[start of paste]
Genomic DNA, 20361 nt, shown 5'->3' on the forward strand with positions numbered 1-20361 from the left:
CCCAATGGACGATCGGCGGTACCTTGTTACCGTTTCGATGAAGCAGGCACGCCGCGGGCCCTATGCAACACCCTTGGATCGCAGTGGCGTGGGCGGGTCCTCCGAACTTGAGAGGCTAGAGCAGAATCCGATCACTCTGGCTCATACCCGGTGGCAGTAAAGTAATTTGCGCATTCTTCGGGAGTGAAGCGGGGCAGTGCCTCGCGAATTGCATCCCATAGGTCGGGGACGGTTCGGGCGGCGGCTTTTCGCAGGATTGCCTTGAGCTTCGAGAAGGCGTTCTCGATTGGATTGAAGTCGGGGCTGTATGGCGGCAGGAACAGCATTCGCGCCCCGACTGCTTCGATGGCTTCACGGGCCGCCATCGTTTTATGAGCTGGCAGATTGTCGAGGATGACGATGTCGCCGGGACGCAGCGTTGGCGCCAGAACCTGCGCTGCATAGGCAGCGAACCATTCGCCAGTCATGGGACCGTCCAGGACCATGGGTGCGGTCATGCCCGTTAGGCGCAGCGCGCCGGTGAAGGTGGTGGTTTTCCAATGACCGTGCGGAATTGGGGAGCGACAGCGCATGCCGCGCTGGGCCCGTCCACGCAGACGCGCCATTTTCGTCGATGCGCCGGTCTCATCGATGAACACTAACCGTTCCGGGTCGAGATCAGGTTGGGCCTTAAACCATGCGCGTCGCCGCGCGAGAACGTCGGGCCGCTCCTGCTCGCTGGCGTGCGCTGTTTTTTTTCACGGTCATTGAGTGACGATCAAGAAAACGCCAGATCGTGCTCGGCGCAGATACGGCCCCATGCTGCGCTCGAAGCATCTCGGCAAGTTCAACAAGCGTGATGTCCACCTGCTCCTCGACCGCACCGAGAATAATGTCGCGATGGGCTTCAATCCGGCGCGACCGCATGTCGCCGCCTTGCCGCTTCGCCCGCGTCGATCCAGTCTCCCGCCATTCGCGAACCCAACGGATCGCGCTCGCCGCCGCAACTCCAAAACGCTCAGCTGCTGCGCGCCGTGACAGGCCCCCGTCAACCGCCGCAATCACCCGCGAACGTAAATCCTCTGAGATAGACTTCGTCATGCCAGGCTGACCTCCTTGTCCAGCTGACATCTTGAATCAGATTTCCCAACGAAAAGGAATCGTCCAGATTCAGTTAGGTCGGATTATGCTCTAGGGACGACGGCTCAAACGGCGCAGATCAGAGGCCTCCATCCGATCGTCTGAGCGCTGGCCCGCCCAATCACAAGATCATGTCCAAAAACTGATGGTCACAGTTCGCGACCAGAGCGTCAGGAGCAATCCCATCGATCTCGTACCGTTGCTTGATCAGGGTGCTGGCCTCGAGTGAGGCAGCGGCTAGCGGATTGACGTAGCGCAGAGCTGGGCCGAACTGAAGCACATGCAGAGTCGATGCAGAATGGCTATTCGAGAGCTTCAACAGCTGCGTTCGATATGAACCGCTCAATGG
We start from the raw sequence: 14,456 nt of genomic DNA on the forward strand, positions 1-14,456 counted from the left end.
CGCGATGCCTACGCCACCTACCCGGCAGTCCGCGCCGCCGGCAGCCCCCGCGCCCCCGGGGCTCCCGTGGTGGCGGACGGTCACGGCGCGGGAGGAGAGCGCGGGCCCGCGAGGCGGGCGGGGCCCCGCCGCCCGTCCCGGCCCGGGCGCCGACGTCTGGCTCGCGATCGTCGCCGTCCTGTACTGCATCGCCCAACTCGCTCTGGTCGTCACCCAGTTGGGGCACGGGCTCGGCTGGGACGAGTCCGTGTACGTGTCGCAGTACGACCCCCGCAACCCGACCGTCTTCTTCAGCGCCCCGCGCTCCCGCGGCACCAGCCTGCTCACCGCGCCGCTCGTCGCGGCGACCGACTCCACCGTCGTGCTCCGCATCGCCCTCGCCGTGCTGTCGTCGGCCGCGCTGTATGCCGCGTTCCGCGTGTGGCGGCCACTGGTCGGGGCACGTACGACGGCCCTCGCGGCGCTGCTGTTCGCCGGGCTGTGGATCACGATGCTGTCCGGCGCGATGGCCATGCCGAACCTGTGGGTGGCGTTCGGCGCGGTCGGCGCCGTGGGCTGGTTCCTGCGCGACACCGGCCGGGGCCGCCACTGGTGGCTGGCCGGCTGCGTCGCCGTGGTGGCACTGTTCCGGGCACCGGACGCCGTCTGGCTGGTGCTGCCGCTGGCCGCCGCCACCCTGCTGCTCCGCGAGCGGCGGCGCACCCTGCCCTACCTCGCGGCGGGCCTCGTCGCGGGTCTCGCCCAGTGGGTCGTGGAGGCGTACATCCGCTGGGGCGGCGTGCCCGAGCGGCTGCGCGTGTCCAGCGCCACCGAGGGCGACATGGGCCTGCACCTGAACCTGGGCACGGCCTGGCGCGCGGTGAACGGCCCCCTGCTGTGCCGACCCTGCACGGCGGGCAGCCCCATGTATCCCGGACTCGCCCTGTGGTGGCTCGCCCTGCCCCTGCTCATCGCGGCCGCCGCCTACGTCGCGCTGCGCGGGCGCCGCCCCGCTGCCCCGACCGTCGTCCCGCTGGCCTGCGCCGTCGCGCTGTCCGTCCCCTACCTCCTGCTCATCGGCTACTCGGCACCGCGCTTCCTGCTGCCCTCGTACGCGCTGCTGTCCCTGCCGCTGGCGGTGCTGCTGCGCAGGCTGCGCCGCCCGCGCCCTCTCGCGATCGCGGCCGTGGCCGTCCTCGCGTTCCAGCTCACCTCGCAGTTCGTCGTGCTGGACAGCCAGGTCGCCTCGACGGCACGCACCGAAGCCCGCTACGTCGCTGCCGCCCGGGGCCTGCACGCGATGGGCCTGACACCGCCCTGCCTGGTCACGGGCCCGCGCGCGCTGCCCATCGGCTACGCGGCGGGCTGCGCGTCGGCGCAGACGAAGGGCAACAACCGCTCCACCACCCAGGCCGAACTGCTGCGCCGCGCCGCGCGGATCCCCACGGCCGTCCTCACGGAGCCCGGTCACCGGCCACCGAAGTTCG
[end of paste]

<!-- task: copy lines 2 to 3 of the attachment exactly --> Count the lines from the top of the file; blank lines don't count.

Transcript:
CCCAATGGACGATCGGCGGTACCTTGTTACCGTTTCGATGAAGCAGGCACGCCGCGGGCCCTATGCAACACCCTTGGATCGCAGTGGCGTGGGCGGGTCCTCCGAACTTGAGAGGCTAGAGCAGAATCCGATCACTCTGGCTCATACCCGGTGGCAGTAAAGTAATTTGCGCATTCTTCGGGAGTGAAGCGGGGCAGTGCCTCGCGAATTGCATCCCATAGGTCGGGGACGGTTCGGGCGGCGGCTTTTCGCAGGATTGCCTTGAGCTTCGAGAAGGCGTTCTCGATTGGATTGAAGTCGGGGCTGTATGGCGGCAGGAACAGCATTCGCGCCCCGACTGCTTCGATGGCTTCACGGGCCGCCATCGTTTTATGAGCTGGCAGATTGTCGAGGATGACGATGTCGCCGGGACGCAGCGTTGGCGCCAGAACCTGCGCTGCATAGGCAGCGAACCATTCGCCAGTCATGGGACCGTCCAGGACCATGGGTGCGGTCATGCCCGTTAGGCGCAGCGCGCCGGTGAAGGTGGTGGTTTTCCAATGACCGTGCGGAATTGGGGAGCGACAGCGCATGCCGCGCTGGGCCCGTCCACGCAGACGCGCCATTTTCGTCGATGCGCCGGTCTCATCGATGAACACTAACCGTTCCGGGTCGAGATCAGGTTGGGCCTTAAACCATGCGCGTCGCCGCGCGAGAACGTCGGGCCGCTCCTGCTCGCTGGCGTGCGCTGTTTTTTTTCACGGTCATTGAGTGACGATCAAGAAAACGCCAGATCGTGCTCGGCGCAGATACGGCCCCATGCTGCGCTCGAAGCATCTCGGCAAGTTCAACAAGCGTGATGTCCACCTGCTCCTCGACCGCACCGAGAATAATGTCGCGATGGGCTTCAATCCGGCGCGACCGCATGTCGCCGCCTTGCCGCTTCGCCCGCGTCGATCCAGTCTCCCGCCATTCGCGAACCCAACGGATCGCGCTCGCCGCCGCAACTCCAAAACGCTCAGCTGCTGCGCGCCGTGACAGGCCCCCGTCAACCGCCGCAATCACCCGCGAACGTAAATCCTCTGAGATAGACTTCGTCATGCCAGGCTGACCTCCTTGTCCAGCTGACATCTTGAATCAGATTTCCCAACGAAAAGGAATCGTCCAGATTCAGTTAGGTCGGATTATGCTCTAGGGACGACGGCTCAAACGGCGCAGATCAGAGGCCTCCATCCGATCGTCTGAGCGCTGGCCCGCCCAATCACAAGATCATGTCCAAAAACTGATGGTCACAGTTCGCGACCAGAGCGTCAGGAGCAATCCCATCGATCTCGTACCGTTGCTTGATCAGGGTGCTGGCCTCGAGTGAGGCAGCGGCTAGCGGATTGACGTAGCGCAGAGCTGGGCCGAACTGAAGCACATGCAGAGTCGATGCAGAATGGCTATTCGAGAGCTTCAACAGCTGCGTTCGATATGAACCGCTCAATGG
We start from the raw sequence: 14,456 nt of genomic DNA on the forward strand, positions 1-14,456 counted from the left end.